Plan focuses on five key areasPublished 7:51pm Wednesday, November 28, 2012
One recommendation in Washington’s draft comprehensive plan is to allow commercial use of the city’s docks.
Other recommendations call for continuing efforts to bring a hotel to the downtown area and improve public access to the water by building a pier for use by the community.
The draft plan — “Pride in the Past, Faith in the Future” — lists three initiatives that should be pursued first. They are:
- supporting efforts to promote the downtown/waterfront areas;
- actions that are feasible, inexpensive and relatively easy to complete quickly;
- new opportunities to implement and pursue medium- and long-range ideas.
The 2030 plan was prepared to “articulate a vision for the community’s future and a road map for how to achieve that future,” reads the draft plan’s preface. The draft plan is organized around five major themes — downtown and the waterfront, economic development, community appearance, historic preservation and tourism, including eco-tourism.
“The plan both sets forth the long-term vision, and serves as a resource for day-to-day decision-making,” reads the preface.
Among the things a comprehensive plan addresses are land-use and zoning matters, along with other growth- and development-related issues, according to John Rodman, the city’s director of planning and community development. It also sets policies regarding those matters. The City Council has final say on the plan.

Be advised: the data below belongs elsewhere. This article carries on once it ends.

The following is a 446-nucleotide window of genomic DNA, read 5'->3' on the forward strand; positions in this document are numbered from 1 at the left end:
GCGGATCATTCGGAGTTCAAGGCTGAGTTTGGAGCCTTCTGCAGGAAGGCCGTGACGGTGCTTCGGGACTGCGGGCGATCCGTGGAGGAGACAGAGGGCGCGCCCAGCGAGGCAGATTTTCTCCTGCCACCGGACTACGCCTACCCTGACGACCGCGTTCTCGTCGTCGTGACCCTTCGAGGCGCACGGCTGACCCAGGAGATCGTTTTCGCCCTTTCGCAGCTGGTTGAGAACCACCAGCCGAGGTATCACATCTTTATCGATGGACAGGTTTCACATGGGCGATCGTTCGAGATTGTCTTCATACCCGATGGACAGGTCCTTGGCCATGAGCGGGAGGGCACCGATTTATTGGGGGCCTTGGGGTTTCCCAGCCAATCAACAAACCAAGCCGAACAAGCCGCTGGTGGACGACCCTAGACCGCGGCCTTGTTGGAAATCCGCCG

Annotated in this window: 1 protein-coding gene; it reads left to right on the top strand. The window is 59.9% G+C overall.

In the summer of 2011, the Planning Board decided it wanted a “fresh” comprehensive plan. The city awarded a $30,000 contract to Clarion Associates, a Denver-based firm with an office in Chapel Hill, to produce the plan.
During a board meeting last summer, board members said they want an updated plan that’s actionable, not one that will sit on a shelf gathering dust because there’s no money to make it happen.
A comprehensive plan outlines what kinds of development are desired in the city and where those types of development should occur. It also addresses the issue of preserving and protecting historical and cultural buildings, sites and landmarks in the city.
City officials use the comprehensive plan when reviewing requests for land to be rezoned to see if the requested rezoning would be in compliance with the comprehensive plan.
For details contained in the plan, see future editions of the Washington Daily News.